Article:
Today, 71 students of Battery Park City’s Stuyvesant High School are being ordered to retake their year-end exam scores. This announcement comes after Stuyvesant High School and New York Public School administrators uncovered and investigated a widespread cheating network in this special-choice and super competitive school.
School and system officials report that the Regent scams affected by the Battery Park City Stuyvesant scandal include English, U.S. history and physics, and Spanish. Some of those tests are required for high school graduation.
On June 18th, Stuyvesant principal Stanley Teitel confiscated a students cell phone during a Spanish language regents exam. However, upon examining the students cell phone, he found photo text messages which suggested that students had been sharing information about the exam. After further investigation 6 students are to face suspension in addition to the 71 students having to retake their regents exam.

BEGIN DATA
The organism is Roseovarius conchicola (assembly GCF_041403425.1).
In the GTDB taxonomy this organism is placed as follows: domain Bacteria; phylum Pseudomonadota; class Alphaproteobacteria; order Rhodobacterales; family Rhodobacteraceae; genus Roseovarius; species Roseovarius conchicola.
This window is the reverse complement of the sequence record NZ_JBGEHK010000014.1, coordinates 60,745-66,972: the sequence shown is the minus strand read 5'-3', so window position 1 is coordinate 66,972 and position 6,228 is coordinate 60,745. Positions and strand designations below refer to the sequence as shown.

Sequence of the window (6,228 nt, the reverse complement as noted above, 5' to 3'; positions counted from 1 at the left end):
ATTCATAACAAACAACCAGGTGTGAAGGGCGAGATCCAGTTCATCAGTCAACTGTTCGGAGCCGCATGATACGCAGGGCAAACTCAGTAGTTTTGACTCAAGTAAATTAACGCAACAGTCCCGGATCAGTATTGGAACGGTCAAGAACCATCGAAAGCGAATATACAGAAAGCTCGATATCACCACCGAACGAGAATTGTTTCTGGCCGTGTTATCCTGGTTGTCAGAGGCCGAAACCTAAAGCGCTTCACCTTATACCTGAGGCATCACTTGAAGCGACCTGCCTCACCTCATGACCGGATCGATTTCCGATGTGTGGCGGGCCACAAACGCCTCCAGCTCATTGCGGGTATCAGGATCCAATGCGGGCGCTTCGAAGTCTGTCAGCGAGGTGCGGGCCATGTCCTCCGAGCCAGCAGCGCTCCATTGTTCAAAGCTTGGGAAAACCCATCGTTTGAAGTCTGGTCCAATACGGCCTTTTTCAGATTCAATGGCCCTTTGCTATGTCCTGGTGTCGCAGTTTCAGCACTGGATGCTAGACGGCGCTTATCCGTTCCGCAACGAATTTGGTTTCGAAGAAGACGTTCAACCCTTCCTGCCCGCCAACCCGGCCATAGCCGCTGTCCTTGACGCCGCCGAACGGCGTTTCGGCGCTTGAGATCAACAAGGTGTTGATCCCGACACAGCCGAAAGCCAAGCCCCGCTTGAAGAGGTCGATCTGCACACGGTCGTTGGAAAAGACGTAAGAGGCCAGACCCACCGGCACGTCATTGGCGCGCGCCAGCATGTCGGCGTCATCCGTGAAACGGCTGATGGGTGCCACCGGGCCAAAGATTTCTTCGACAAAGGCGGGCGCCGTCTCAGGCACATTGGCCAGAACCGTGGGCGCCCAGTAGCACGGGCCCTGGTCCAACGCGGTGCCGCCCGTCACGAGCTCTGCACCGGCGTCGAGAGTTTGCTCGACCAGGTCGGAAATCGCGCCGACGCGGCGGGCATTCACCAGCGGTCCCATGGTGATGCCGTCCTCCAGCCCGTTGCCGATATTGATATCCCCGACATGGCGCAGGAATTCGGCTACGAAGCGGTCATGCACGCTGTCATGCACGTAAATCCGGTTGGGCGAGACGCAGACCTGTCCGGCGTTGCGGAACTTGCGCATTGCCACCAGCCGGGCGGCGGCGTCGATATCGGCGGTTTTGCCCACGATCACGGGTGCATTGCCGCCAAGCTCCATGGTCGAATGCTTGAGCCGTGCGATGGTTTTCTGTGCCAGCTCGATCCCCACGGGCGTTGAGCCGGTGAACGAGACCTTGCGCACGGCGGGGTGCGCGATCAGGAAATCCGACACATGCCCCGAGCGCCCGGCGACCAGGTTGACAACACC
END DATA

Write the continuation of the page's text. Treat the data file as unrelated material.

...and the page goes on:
Six students will face suspensions as a result of the probe, including the student at the center of the initial incident, who is accused of using his cellphone to share photographs of several exams last month, as well as another student caught cheating on a test by passing notes.
Further disciplinary actions are expected to be taken against the students at the center of this scandal. Meanwhile, many state that the cheating policy at Batter Park City’s Stuyvesant high school is ineffective, as the high pressure environment induces intellectual corner cutting.
While public school chancellor Dennis Walcott cited this scandal as further need for the current public school cellphone ban, critics argue that a more fair implementation via metal detection installation (as they are almost uniformly present in poorer schools) would have prevented this method of high tech cheating Battery Park City’s Stuyvesant.